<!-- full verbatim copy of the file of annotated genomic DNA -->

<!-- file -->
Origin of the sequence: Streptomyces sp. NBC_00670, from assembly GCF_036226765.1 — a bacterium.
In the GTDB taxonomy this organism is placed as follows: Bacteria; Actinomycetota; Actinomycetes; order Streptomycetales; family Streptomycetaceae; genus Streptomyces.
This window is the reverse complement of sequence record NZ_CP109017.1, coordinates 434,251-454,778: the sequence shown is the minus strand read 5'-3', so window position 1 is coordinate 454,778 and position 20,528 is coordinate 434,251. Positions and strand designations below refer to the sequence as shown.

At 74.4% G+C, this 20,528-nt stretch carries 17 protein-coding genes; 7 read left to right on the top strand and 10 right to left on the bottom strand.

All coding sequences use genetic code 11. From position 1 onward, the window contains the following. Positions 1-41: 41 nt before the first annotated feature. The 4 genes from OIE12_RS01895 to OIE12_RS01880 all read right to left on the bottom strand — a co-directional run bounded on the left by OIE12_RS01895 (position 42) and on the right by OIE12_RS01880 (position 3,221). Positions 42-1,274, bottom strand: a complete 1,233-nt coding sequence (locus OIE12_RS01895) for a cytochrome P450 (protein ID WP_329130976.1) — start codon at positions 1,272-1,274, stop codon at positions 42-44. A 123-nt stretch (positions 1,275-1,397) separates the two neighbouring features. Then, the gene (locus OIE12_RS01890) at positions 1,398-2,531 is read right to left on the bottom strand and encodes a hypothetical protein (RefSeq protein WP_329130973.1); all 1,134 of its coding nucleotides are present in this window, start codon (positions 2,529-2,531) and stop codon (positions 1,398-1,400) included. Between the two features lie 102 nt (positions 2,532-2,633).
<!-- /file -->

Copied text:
Origin of the sequence: Streptomyces sp. NBC_00670, from assembly GCF_036226765.1 — a bacterium.
In the GTDB taxonomy this organism is placed as follows: Bacteria; Actinomycetota; Actinomycetes; order Streptomycetales; family Streptomycetaceae; genus Streptomyces.
This window is the reverse complement of sequence record NZ_CP109017.1, coordinates 434,251-454,778: the sequence shown is the minus strand read 5'-3', so window position 1 is coordinate 454,778 and position 20,528 is coordinate 434,251. Positions and strand designations below refer to the sequence as shown.

At 74.4% G+C, this 20,528-nt stretch carries 17 protein-coding genes; 7 read left to right on the top strand and 10 right to left on the bottom strand.

All coding sequences use genetic code 11. From position 1 onward, the window contains the following. Positions 1-41: 41 nt before the first annotated feature. The 4 genes from OIE12_RS01895 to OIE12_RS01880 all read right to left on the bottom strand — a co-directional run bounded on the left by OIE12_RS01895 (position 42) and on the right by OIE12_RS01880 (position 3,221). Positions 42-1,274, bottom strand: a complete 1,233-nt coding sequence (locus OIE12_RS01895) for a cytochrome P450 (protein ID WP_329130976.1) — start codon at positions 1,272-1,274, stop codon at positions 42-44. A 123-nt stretch (positions 1,275-1,397) separates the two neighbouring features. Then, the gene (locus OIE12_RS01890) at positions 1,398-2,531 is read right to left on the bottom strand and encodes a hypothetical protein (RefSeq protein WP_329130973.1); all 1,134 of its coding nucleotides are present in this window, start codon (positions 2,529-2,531) and stop codon (positions 1,398-1,400) included. Between the two features lie 102 nt (positions 2,532-2,633).